As reporters tried to pin him down on how well he needed to do in the next set of primaries to stay in the race, Lieberman said he plans to do well and is looking beyond Feb. 3 to the next week of contests. Despite having just $350,000 on hand after debts at the end of 2003, Lieberman says his campaign has a "nest egg" sufficient to carry him through Feb. 10.
Read more from the trail with Lieberman on abcnews.com: LINK
"In a state where as many as half the registered primary voters are black, Mr. Sharpton chose to make his stand here, hoping a solid showing on Tuesday will elevate his status from vanity candidate to a credible leader within the Democratic Party," writes the New York Times' Michael Slackman. LINK
Carl Chancellor at Knight Ridder saw Al Sharpton promise to keep his delegates and influence the Democratic platform this summer for his supporters. http://www.realcities.com/mld/krwashington/7851208.htm">LINK
From ABC News' Sharpton campaign reporter Beth Loyd:
COLUMBIA, S.C., Feb. 1 -- Rev. Al Sharpton kicks off his last South Carolina tour today beginning with a "From Property to President" Rally at the Charleston Slave Market.
The Sharpton campaign put all of its relatively few eggs into two baskets -- the Washington, D.C. basket and the South Carolina basket. (The campaign currently has three radio ads on the air in South Carolina -- including one with Johnnie Cochran and another with Russell Simmons).
The non-binding primary result in Washington, D.C. was quite satisfying for the campaign and all are hoping for the same here. Although it is unspoken, a third place or better finish would qualify as a victory and the campaign hopes it will provide them some much-needed momentum heading into Michigan and Virginia.
After the town hall meeting in Aiken on Sunday, Sharpton joked around with Rep. Clyburn and then was approached by a woman who was in attendance. She handed the Reverend a flier that her mother had given her. It was an advertisement for "the boy preacher" that her mother had saved all these years. It was certainly "a moment."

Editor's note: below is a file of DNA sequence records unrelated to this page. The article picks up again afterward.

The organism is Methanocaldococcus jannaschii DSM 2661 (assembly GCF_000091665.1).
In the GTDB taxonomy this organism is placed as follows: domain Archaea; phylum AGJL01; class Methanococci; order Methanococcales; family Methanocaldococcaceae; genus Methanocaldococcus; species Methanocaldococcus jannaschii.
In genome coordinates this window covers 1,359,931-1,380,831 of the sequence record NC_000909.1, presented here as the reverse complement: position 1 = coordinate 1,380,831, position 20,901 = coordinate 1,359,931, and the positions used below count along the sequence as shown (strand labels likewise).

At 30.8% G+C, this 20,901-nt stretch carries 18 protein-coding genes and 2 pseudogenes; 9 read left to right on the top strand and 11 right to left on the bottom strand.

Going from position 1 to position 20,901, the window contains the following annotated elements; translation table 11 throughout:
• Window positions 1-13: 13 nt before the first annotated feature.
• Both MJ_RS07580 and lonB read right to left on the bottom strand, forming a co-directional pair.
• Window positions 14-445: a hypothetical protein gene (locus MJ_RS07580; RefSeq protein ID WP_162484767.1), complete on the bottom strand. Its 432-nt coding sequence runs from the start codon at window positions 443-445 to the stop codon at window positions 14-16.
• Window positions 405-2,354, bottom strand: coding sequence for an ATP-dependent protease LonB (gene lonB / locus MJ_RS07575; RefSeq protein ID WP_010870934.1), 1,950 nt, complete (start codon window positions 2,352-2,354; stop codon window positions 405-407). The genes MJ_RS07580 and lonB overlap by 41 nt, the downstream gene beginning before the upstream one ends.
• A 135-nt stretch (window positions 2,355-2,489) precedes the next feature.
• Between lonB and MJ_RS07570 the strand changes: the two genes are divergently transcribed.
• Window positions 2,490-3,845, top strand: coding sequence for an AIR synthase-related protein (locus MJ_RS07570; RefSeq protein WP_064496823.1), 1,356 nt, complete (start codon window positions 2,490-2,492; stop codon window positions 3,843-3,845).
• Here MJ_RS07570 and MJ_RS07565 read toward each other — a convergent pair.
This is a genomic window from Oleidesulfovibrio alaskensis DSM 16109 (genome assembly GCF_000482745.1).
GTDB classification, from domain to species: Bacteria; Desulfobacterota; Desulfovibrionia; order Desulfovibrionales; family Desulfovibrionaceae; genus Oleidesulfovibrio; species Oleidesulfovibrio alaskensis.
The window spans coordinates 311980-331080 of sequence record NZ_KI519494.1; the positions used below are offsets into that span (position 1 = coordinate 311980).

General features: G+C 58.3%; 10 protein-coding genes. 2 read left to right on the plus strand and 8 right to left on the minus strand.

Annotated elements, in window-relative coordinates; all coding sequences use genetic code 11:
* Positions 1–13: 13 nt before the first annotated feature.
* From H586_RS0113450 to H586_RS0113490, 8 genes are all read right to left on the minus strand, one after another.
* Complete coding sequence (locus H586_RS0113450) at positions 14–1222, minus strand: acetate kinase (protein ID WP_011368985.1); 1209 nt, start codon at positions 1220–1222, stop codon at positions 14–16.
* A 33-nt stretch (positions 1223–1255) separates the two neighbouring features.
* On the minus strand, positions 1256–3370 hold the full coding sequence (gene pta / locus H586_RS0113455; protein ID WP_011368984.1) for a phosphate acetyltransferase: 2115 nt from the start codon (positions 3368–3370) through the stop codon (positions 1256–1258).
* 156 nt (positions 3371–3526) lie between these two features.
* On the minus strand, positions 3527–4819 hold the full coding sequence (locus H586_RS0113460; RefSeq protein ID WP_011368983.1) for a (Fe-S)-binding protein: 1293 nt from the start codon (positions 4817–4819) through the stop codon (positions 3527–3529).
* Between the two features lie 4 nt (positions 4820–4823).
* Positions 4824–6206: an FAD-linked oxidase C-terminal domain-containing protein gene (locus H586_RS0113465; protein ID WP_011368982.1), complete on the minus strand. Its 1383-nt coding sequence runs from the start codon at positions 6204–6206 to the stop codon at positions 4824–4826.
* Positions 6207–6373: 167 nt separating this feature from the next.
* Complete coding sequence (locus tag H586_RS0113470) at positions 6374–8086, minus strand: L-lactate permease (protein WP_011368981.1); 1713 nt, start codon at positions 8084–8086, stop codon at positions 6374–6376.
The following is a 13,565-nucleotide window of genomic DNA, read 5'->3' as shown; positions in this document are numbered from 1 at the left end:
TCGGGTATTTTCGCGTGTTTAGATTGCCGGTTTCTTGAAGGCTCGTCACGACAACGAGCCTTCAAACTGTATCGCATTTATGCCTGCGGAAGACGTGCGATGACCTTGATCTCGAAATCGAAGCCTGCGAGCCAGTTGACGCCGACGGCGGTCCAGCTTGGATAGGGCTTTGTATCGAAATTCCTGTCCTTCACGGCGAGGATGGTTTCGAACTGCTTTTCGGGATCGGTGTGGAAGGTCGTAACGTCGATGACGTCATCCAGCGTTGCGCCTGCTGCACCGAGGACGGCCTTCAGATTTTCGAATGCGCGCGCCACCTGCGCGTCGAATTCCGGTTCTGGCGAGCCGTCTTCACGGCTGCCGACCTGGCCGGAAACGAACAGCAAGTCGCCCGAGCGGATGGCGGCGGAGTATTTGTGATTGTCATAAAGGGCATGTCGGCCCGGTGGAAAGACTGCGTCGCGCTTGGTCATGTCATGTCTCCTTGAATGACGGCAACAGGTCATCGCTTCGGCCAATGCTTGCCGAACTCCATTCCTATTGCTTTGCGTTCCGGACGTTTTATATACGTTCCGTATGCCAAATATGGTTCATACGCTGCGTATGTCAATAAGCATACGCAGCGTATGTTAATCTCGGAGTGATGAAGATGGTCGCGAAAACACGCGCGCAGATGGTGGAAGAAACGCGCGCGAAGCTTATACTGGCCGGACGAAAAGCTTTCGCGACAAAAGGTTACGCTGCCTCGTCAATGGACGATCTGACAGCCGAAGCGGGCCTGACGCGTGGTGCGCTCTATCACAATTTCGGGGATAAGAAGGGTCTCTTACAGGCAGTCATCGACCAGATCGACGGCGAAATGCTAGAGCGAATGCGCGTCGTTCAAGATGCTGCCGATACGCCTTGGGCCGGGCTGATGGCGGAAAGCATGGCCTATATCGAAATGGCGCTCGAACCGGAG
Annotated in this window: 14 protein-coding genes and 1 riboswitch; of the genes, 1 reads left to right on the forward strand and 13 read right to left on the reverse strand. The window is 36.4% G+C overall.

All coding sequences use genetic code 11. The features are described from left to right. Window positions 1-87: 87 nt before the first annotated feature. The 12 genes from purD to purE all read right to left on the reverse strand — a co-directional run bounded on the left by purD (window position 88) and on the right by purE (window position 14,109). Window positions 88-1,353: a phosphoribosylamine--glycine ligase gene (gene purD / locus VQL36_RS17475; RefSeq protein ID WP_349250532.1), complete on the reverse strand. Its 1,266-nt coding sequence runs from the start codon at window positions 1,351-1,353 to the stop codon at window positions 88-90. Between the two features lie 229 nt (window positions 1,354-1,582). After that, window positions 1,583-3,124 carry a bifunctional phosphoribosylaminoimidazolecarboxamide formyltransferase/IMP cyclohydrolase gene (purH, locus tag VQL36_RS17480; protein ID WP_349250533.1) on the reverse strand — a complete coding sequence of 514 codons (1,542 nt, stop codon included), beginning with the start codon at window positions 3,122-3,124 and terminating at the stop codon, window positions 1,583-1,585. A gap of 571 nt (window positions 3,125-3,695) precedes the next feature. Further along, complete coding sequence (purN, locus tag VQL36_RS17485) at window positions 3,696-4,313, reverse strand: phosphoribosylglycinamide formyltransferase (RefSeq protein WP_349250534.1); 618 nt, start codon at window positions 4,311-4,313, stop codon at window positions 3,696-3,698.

Rev. Sharpton is planning to file a court challenge to get on the Louisiana ballot -- a state he has visited more than a few times. The deadline was Friday and although the campaign met the deadline it used a personal check, not an accepted form of payment. The Secretary of State tried to contact the campaign, but failed numerous times -- the phone number listed on the paperwork was wrong.
Meanwhile the FEC is not recognizing Rev. Sharpton's request for federal matching funds, which the campaign desperately needs. While campaign manager Charles Halloran says he will work out the dispute, it turns out the campaign owes the FEC money, in the form of a $5,500 civil fine for failing to file a statement of candidacy and late submission of financial disclosure forms.
Read more from the trail with Sharpton on abcnews.com: LINK
Politics of national security:
The New York Times' Sanger reports that President Bush's decision to back an independent commission investigating intelligence failures "came after a week of rising pressure on the White House from both Democrats and many ranking Republicans." LINK
The Washington Post's Milbank writes an absolutely amazingly toned story in which he says that the President "is implicitly conceding what he cannot publicly say: that something appears to be seriously wrong with the allegations he used to take the nation to war in Iraq." LINK